NEVADA – After nearly two and a half years since the first tents were set up at the old Governor’s Bowl park in Reno, the construction at the Safe Camp area for northern Nevada’s homeless population has come to an end, offering a lasting solution to those living on the streets.
The former sunken ballfield, which was filled with dirt to create additional space, has now been transformed into a fully equipped community. The site features 50 modular housing units, bathrooms, a community center, green space, and more, providing essential amenities for individuals experiencing homelessness.
County officials have praised the newly established permanent program as an alternative to the large congregate setting of the nearby Cares Campus shelter, recognizing that it may not be suitable for everyone.
The insulated units, known as ModPods, measure 8-by-8 feet and come furnished with a bed, shelves, heating and air conditioning, and electricity. Currently, 45 people are residing in these units, with five more individuals expected to join in the coming days.
Similar to the Cares Campus, the Safe Camp area permits individuals to bring their pets, which often serves as a barrier to finding suitable housing.
James Sparks, who previously lived in a tent east of Sparks, shared his positive experience after relocating to the Safe Camp. He now resides in a ModPod with his beloved 14-year-old dog, Mikey.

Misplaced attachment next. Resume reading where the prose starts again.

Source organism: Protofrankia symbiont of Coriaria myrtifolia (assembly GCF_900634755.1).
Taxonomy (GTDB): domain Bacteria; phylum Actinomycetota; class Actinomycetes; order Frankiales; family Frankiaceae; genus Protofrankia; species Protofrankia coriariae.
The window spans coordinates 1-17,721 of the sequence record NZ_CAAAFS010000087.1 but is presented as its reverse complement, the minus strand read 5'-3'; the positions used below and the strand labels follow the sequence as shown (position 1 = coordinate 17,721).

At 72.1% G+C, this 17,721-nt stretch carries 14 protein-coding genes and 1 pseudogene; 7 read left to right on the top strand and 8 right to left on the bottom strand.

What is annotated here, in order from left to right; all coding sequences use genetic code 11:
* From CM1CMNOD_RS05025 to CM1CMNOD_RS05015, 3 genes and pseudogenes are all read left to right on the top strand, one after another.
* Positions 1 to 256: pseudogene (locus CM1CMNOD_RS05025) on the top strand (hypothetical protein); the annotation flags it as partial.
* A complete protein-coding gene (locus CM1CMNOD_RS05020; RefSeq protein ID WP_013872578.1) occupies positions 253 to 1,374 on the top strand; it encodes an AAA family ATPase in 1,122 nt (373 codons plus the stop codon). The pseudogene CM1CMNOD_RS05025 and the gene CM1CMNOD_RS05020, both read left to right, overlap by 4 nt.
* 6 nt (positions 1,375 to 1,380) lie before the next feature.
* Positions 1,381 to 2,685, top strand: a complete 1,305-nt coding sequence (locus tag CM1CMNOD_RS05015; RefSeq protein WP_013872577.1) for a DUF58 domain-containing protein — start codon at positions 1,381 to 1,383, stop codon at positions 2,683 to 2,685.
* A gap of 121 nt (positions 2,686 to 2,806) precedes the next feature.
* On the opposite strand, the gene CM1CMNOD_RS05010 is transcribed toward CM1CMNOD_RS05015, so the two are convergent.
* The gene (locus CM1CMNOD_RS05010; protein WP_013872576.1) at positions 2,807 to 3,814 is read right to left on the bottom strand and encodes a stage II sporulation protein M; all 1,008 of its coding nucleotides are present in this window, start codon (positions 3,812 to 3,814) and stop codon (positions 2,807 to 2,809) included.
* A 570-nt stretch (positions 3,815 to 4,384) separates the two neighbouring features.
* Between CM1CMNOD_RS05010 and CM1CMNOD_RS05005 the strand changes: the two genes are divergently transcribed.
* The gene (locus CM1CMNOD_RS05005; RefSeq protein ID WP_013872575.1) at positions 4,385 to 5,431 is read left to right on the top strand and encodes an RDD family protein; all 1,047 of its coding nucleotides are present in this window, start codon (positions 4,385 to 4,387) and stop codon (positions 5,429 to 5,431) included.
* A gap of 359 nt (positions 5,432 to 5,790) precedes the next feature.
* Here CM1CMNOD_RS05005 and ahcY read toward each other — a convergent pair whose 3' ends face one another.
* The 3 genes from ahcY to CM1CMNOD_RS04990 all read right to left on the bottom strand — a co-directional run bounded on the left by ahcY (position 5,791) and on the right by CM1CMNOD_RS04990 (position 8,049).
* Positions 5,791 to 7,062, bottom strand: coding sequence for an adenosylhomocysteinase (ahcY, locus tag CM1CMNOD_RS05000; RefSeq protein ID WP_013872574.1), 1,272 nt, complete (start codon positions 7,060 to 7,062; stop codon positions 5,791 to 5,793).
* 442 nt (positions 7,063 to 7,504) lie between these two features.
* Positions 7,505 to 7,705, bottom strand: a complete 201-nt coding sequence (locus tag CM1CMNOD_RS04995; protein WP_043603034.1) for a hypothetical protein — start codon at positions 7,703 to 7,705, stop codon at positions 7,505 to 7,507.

“I’m thankful that they have a place that will take him,” Sparks expressed, emphasizing the importance of keeping his loyal companion by his side. “I ain’t going nowhere without him.”
The secure site is exclusively accessible to Safe Camp residents, providing an added sense of security for individuals like Sparks, who value the privacy and protection of their personal belongings.
Each ModPod cost the county $13,000, while the total investment in infrastructure improvements for the Safe Camp reaches $5.25 million. Funding sources include contributions from the state, county, Reno and Sparks, federal relief funds, and private donations.
Grant Denton, the founder of the nonprofit Karma Box Project, which operates the Safe Camp, highlighted the significance of this alternative housing option for individuals who may not thrive in a traditional shelter environment.
“Some folks will not succeed in the shelter, can’t be around other folks, need a specific type of setting, and so this is for those kind of folks that haven’t succeeded in other models,” Denton explained.
On average, 2-3 residents from the Safe Camp are placed into permanent housing each month, according to Dana Search, Washoe County’s housing and homeless services manager. This placement rate aligns with the success rate at the Cares Campus, where 30-33 residents secure permanent housing monthly. The Cares Campus has a capacity of 549 individuals.
Searcy and Denton emphasized that the Safe Camp model caters to a distinct population, providing housing opportunities for individuals who might not have found accommodation through other means.
While the construction is complete, there is still one acre of undeveloped land at the site. County leaders have yet to determine what will be built on this space, leaving room for future expansion and improvements to support the needs of the homeless population further.
Credits: Fox Reno
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